ASH VS EVIL DEAD, now in its third season on Starz Sunday nights, represents a very particular sort of career triumph for its star Bruce Campbell. By now, the origin story has gained folklore status: in 1979, Campbell and his friends, director Sam Raimi and Robert Tapert, then young men in Michigan, raised $350,000 to make a low-budget horror film, THE EVIL DEAD, which was released in 1981, starring Campbell as inadvertent demon-summoner Ash Williams. The trio went on to make EVIL DEAD II (1987) and its studio-sponsored follow-up ARMY OF DARKNESS. The friends also came together to make the TV series THE ADVENTURES OF BRISCO COUNTY JR. (1993-1994) and JACK OF ALL TRADES (2000), both starring Campbell. Additionally, Campbell played the recurring character of Autolycus on the Raimi/Tapert series HERCULES: THE LEGENDARY JOURNEYS and XENA: WARRIOR PRINCESS.
Campbell has a prolific career apart from the Raimi/Tapert team in film and television, with notable credits that include THE HUDSUCKER PROXY, ESCAPE FROM L.A., BUBBA HO-TEP (as Elvis Presley), MY NAME IS BRUCE (as a monster-beset version of himself), an a series regular role in seven seasons of BURN NOTICE as Sam Axe.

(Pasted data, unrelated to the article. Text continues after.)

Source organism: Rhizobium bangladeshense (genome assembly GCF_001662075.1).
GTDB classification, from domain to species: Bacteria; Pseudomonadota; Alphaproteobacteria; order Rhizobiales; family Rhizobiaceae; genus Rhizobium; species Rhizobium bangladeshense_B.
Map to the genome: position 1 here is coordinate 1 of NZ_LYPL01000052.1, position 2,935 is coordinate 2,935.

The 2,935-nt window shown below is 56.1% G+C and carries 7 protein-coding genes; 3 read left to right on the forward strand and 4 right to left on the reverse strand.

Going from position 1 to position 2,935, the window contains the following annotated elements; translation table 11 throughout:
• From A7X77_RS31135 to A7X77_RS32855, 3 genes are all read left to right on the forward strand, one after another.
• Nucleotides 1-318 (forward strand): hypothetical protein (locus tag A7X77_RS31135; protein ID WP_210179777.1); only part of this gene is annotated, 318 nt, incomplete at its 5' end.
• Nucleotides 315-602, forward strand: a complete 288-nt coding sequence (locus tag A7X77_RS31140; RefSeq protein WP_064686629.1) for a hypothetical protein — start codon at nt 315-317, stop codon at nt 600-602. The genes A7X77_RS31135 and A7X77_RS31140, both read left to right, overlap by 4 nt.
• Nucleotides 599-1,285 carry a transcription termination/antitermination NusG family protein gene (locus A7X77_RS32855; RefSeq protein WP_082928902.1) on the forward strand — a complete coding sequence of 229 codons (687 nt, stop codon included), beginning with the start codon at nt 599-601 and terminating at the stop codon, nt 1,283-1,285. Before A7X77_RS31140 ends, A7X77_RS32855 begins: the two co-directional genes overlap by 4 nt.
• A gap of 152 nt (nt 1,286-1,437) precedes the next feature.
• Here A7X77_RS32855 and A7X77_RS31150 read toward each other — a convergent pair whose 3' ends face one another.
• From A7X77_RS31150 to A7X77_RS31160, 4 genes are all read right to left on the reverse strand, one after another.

Through it all, though, Campbell (and Raimi and Tapert) kept getting asked at every public appearance, “When are you doing more EVIL DEAD?”
The eventual answer was ASH VS EVIL DEAD, executive-produced by Campbell, Raimi and Tapert. Ash is now running a hardware store, but those Deadites just won’t leave him alone. On the plus side, Ash early on in the series acquired loyal allies Kelly (Dana DeLorenzo) and growing-in-power warlock Pablo (Ray Santiago). This season, Ash also finds he has a teenaged daughter, Brandi Barr (Arielle Carver-O’Neill), who is at first understandably worried about her newly-found dad’s penchant for getting covered with gore. Old nemesis-turned-collaborator Ruby (Lucy Lawless) is back to raising hell (literally) this year.
When Campbell sits down in West Hollywood’s London Hotel to talk about Season 3 of ASH VS EVIL DEAD, it seems reasonable to inquire whether, now that Ash and the demons are back, if EVIL DEAD fans are finally content, or if they’ve found something new to keep asking about.